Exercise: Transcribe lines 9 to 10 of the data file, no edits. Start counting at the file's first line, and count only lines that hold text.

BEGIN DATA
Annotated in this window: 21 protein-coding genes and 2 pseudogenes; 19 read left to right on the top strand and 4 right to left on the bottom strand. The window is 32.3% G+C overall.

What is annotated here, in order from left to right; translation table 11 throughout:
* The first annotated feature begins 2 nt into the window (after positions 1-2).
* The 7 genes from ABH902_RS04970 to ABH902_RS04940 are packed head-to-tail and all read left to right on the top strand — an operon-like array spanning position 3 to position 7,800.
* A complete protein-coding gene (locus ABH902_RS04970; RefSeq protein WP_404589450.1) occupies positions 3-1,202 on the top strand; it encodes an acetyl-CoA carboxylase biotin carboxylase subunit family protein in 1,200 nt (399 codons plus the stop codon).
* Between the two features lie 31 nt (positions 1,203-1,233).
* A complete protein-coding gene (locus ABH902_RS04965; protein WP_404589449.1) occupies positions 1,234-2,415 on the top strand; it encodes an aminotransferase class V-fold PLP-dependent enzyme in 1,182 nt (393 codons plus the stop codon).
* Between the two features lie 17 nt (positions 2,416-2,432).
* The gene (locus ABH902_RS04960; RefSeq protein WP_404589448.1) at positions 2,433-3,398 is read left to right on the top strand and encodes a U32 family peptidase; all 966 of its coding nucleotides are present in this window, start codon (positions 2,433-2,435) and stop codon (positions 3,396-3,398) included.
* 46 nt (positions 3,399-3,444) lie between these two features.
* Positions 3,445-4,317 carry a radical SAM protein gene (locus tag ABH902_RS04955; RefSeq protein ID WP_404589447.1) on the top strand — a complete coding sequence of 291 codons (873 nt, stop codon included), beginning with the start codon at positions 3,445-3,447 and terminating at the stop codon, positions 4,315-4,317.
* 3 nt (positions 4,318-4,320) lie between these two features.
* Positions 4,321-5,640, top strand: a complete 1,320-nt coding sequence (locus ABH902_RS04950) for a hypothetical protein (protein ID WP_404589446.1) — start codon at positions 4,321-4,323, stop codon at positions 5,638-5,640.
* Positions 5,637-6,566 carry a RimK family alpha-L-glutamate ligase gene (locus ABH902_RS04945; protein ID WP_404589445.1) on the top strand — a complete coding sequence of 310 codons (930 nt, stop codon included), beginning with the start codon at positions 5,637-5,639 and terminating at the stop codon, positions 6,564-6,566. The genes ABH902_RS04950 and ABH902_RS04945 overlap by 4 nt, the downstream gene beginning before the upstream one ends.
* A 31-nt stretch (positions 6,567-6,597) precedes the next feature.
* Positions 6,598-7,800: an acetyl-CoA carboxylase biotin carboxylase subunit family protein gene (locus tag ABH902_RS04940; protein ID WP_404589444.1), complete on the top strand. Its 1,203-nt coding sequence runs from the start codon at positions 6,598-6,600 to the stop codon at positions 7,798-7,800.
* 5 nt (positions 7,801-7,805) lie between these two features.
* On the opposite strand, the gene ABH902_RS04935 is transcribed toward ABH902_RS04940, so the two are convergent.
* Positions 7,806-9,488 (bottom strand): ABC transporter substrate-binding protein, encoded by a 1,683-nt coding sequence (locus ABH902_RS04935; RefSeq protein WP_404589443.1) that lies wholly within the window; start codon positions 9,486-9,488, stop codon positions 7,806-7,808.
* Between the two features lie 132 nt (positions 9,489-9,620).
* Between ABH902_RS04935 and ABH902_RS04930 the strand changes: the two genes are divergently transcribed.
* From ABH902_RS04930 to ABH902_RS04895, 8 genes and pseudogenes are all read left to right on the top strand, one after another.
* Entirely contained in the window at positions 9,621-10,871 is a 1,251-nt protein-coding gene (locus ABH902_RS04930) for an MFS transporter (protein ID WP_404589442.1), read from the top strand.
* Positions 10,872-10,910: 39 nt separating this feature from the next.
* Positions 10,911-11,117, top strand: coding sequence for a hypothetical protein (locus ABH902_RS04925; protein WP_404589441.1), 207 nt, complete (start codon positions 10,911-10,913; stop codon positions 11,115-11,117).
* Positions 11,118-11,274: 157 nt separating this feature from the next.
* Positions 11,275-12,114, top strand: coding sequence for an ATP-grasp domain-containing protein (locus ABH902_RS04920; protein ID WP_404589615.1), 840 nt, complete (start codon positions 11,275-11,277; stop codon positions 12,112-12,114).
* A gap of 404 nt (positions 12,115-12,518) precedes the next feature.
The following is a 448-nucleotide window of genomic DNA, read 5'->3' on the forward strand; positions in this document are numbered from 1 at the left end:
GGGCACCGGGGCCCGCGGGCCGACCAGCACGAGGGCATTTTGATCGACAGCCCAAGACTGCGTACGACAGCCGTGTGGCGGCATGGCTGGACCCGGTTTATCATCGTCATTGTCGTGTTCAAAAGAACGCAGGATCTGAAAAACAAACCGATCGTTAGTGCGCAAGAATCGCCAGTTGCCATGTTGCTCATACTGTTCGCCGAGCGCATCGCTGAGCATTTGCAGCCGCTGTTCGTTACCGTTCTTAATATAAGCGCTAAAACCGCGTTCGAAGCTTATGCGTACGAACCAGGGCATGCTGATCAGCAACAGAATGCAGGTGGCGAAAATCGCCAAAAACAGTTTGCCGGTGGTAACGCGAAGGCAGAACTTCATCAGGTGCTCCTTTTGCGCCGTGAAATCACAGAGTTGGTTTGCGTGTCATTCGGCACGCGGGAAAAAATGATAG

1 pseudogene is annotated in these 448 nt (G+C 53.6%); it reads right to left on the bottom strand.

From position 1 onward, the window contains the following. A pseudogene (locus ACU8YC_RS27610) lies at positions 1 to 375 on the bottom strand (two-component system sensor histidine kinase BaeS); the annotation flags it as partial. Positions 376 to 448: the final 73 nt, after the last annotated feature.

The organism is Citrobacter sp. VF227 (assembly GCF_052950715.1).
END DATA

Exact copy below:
* The gene (locus ABH902_RS04960; RefSeq protein WP_404589448.1) at positions 2,433-3,398 is read left to right on the top strand and encodes a U32 family peptidase; all 966 of its coding nucleotides are present in this window, start codon (positions 2,433-2,435) and stop codon (positions 3,396-3,398) included.
* 46 nt (positions 3,399-3,444) lie between these two features.